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Scalable Statistical Methods for Ancestral Inference from Genomic Variation Data

  • Author(s): Chan, Andrew Hans
  • Advisor(s): Song, Yun S
  • et al.
Abstract

Developments in DNA sequencing technology over the last few years have yielded unprecedented volumes of genetic data. The resulting datasets are indispensable for a variety of purposes, from understanding cancer to answering questions about evolution. Despite the ease with which one can obtain these large quantities of data, the task of extracting meaning from the data remains an open and challenging problem. In this work, we develop statistical methods to infer population genetic parameters from high-throughput sequencing data through the use of coalescent theory, which stochastically models the evolution of DNA from generation to generation. Because closed analytic formulas are unknown for many parameters of interest, computational methods such as Markov Chain Monte Carlo and Sequential Importance Sampling become particularly relevant.

We develop a method using reversible jump MCMC to infer genome-wide variable recombination rates and apply it to data from two Drosophila melanogaster populations. Our analysis of the results reveals several interesting findings. A systematic search for hotspot regions reveals only a few occurrences along the genome, far less than that observed in human. We apply a wavelet analysis to quantify the differences between the recombination maps of the two populations, and find that although there is high variability at the fine scales, the recombination maps demonstrate general agreement at the broad scales. The correlation between various genomic features is also assessed using the wavelet analysis, and we find, in contrast to humans, a correlation between recombination and diversity.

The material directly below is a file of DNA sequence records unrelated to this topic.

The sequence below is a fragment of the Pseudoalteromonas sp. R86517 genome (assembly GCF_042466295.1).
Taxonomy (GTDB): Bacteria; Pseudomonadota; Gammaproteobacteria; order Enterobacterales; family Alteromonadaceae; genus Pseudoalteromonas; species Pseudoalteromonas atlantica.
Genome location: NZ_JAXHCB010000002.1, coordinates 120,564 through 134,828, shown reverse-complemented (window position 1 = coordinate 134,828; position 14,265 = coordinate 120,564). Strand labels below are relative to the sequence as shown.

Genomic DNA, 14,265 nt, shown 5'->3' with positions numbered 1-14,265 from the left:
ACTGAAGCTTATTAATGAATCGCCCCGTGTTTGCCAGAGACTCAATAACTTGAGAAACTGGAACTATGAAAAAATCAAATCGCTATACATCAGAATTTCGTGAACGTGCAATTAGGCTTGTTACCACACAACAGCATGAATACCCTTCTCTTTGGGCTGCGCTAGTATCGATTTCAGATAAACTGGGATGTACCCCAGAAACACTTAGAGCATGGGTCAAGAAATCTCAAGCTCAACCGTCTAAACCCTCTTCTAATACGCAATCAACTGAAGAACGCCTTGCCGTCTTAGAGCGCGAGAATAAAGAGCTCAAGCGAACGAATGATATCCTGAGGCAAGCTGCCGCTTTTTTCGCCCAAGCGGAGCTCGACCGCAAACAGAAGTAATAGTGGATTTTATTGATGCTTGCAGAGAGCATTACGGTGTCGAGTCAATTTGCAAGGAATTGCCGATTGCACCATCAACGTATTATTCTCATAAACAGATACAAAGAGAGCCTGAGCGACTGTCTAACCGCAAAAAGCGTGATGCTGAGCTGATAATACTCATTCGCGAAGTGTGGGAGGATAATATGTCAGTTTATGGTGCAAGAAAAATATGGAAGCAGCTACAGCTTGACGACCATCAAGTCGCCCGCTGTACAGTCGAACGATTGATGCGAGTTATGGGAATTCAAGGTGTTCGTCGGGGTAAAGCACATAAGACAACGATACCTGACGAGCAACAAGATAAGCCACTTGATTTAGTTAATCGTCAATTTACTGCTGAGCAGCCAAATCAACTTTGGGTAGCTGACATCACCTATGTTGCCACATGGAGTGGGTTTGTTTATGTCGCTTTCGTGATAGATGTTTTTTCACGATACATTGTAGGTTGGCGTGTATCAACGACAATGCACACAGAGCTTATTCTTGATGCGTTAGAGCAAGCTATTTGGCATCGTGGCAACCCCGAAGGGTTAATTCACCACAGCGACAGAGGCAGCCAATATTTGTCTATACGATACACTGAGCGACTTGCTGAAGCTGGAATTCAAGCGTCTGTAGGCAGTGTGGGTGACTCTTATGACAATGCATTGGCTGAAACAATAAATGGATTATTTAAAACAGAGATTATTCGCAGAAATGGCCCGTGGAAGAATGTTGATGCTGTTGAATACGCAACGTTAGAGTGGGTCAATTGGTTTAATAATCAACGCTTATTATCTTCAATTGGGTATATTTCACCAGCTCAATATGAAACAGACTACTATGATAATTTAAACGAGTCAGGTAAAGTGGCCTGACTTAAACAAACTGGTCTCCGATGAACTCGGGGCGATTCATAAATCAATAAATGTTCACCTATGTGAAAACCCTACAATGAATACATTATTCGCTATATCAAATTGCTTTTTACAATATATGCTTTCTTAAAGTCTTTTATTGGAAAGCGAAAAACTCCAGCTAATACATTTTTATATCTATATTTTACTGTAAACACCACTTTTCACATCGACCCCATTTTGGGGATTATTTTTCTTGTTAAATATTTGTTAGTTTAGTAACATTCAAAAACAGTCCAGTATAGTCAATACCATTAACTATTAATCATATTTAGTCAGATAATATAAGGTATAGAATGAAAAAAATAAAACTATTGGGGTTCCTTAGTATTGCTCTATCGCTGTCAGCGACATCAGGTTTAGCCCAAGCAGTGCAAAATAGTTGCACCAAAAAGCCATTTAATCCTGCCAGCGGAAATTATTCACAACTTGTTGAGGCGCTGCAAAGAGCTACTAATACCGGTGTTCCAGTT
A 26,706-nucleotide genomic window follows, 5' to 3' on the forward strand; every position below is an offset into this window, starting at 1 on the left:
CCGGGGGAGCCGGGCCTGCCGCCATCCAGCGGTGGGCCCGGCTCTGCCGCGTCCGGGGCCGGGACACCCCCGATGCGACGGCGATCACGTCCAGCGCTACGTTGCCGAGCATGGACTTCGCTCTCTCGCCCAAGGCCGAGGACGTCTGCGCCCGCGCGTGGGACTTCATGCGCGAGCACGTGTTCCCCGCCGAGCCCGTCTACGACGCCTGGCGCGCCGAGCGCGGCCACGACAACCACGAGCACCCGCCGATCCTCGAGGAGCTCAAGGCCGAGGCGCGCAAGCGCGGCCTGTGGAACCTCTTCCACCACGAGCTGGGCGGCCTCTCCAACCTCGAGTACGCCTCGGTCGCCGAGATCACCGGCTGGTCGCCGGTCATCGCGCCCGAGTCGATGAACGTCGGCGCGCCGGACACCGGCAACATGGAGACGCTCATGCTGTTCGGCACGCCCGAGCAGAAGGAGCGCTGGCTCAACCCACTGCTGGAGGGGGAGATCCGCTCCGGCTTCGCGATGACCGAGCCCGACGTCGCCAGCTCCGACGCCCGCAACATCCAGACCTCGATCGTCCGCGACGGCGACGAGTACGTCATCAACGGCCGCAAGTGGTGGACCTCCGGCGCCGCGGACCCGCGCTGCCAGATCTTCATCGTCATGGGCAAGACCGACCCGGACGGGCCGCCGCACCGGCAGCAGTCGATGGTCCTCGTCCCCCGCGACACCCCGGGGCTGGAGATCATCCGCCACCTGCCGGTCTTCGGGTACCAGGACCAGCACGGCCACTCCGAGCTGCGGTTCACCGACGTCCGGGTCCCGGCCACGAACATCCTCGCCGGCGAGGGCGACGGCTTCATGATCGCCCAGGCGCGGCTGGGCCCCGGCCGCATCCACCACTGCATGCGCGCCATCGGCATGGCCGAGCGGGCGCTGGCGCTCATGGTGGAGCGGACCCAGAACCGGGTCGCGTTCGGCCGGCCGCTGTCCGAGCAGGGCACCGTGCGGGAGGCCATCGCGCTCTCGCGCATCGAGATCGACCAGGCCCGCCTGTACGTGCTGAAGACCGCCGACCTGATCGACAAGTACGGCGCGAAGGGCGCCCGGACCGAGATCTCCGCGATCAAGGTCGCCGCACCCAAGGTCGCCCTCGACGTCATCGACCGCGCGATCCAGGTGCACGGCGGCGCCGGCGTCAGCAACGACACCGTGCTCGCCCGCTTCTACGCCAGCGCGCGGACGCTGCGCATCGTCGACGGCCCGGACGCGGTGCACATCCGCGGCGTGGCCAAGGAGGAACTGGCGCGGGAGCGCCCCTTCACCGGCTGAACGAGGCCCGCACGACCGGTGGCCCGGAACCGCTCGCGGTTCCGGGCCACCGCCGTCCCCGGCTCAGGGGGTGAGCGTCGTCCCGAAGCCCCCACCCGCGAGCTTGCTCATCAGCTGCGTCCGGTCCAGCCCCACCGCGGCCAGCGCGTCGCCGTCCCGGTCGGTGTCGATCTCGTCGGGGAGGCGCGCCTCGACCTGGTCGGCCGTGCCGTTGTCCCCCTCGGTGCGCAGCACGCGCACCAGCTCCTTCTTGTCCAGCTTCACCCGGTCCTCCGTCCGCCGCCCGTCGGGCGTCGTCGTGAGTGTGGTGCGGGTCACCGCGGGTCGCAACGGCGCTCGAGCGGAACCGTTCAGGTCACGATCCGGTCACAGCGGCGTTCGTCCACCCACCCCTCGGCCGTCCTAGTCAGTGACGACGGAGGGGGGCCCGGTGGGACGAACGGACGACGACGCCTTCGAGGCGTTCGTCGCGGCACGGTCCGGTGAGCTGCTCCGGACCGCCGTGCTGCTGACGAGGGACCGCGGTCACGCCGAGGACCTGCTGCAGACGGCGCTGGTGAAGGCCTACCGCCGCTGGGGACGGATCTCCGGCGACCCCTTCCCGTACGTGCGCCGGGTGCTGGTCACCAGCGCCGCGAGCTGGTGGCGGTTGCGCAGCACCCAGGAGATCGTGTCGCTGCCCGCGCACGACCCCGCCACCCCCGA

In addition, we describe a particle filtering method to sample genealogies from the posterior distribution. Particle filtering is a model estimation technique in the family of sequential importance sampling methods. It provides the ability to perform inference on a continuous state space where the distributions under consideration are complex enough such that exact inference is intractable. The sequentially Markov coalescent, an approximation to the coalescent model where the Markov property is imposed along the sequence, is used to decompose the likelihood of the data into the product of conditional densities and allows inference on otherwise intractably long sequences of genomic data.

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